…it can sometimes be quite unreal to conduct anthropological fieldwork in a setting where memories and experiences of war are vividly and continuously reactivated in everyday life. For me, when I first came to northern Uganda in 1997, as an external observer, stories and narratives of lived experiences could appear fictitious against the background of the nice breeze under the shade of a mango tree, where I sometimes sat, listening to my new-found friends. A helicopter gunship bombing a rebel hideout in a forest some kilometers away added to the strange experience.
Of course, it became crucial for me to recognize that my job as an anthropologist is not to absorb the stories of my informants as mine, or to impose uncritically my stories upon them. It is about their familiarity with the world, not mine.
Perhaps the contrasting feeling of the friendly breeze under the mango tree assisted me in acknowledging this important feature of the anthropological encounter as I have chosen to practice it.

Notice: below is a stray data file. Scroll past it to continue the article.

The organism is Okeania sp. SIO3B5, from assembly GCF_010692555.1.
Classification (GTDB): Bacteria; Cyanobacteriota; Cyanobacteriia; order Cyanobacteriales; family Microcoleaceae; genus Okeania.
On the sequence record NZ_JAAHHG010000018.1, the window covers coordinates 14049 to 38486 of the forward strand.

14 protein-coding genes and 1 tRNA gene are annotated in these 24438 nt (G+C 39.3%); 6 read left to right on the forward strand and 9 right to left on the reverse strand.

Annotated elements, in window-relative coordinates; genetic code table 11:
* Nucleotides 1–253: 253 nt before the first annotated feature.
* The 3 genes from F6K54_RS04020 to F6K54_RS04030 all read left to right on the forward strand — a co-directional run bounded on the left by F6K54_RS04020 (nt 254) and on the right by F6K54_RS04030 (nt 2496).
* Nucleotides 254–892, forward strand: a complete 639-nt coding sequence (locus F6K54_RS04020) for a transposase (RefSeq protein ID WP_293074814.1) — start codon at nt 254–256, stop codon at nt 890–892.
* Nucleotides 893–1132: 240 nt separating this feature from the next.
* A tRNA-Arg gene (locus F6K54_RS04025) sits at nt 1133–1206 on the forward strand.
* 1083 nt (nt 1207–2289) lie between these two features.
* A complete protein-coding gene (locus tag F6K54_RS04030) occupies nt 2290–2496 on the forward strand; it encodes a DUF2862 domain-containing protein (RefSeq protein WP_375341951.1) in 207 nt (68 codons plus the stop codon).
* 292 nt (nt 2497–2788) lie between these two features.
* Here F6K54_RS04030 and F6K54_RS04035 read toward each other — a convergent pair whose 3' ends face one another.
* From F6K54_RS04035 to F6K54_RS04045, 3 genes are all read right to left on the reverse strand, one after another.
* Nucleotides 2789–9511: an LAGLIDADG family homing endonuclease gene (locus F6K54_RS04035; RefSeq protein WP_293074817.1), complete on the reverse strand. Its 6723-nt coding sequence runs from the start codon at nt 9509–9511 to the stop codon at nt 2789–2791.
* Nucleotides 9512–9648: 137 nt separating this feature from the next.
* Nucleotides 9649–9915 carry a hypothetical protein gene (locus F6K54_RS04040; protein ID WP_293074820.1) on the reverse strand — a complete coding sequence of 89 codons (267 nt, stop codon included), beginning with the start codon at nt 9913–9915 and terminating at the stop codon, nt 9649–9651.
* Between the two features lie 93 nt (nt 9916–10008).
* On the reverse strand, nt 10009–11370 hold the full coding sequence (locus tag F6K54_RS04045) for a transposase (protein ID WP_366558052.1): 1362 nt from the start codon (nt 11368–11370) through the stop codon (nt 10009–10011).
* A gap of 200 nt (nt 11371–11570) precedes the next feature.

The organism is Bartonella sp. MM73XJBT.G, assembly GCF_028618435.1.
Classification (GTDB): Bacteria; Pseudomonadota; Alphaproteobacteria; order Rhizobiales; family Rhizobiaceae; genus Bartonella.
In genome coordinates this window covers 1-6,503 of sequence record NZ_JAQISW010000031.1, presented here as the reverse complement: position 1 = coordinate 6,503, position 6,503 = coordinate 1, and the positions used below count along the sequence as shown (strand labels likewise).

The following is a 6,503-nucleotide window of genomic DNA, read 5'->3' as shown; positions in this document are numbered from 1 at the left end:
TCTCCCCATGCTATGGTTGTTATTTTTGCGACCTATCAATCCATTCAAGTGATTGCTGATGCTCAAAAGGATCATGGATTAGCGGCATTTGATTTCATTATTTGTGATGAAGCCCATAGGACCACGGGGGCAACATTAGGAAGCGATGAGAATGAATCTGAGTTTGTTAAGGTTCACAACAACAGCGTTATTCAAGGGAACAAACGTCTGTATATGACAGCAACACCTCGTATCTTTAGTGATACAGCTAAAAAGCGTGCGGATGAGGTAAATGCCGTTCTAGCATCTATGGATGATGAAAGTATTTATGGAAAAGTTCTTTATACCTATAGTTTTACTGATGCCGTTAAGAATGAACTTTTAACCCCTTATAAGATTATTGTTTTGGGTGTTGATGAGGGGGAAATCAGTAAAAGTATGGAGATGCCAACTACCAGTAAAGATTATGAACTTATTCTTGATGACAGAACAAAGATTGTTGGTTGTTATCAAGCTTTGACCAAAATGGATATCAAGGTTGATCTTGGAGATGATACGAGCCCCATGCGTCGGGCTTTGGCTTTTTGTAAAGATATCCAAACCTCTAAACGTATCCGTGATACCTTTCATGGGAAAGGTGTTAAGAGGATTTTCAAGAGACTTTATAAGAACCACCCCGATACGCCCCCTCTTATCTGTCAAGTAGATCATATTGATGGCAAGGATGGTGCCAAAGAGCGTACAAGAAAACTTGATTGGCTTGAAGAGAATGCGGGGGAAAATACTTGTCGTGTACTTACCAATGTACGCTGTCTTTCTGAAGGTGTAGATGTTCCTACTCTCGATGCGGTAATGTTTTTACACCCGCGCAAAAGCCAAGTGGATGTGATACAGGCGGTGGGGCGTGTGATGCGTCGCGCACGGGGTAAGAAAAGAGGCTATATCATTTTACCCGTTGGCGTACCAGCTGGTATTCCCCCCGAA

See the full interview with Sverker.
On first reading, I thought his book naÃ¯ve and false. I was mistaken. With each further reading and each further year, I found him more insightful and correct that almost any other scholar in Uganda.
Sverker dedicates the book to journalist Caroline Lamwaka, to whom I spoke many times, but sadly never met in person before her untimely death. Sverker recounts her hopeful poem, only now seeing fruition:
Yes, indeed it is better
To return to the ruins of the old homestead
Than never to return at all
Soon all the people will return,
And the neighbourhood will be filled with laughter and joy
The laughter of children, running and playing
The giggles and laughter of the girls and women
As they joke and cut grass
Huts will be rebuilt, and compounds cleared
And the mango trees will blossom with fruits.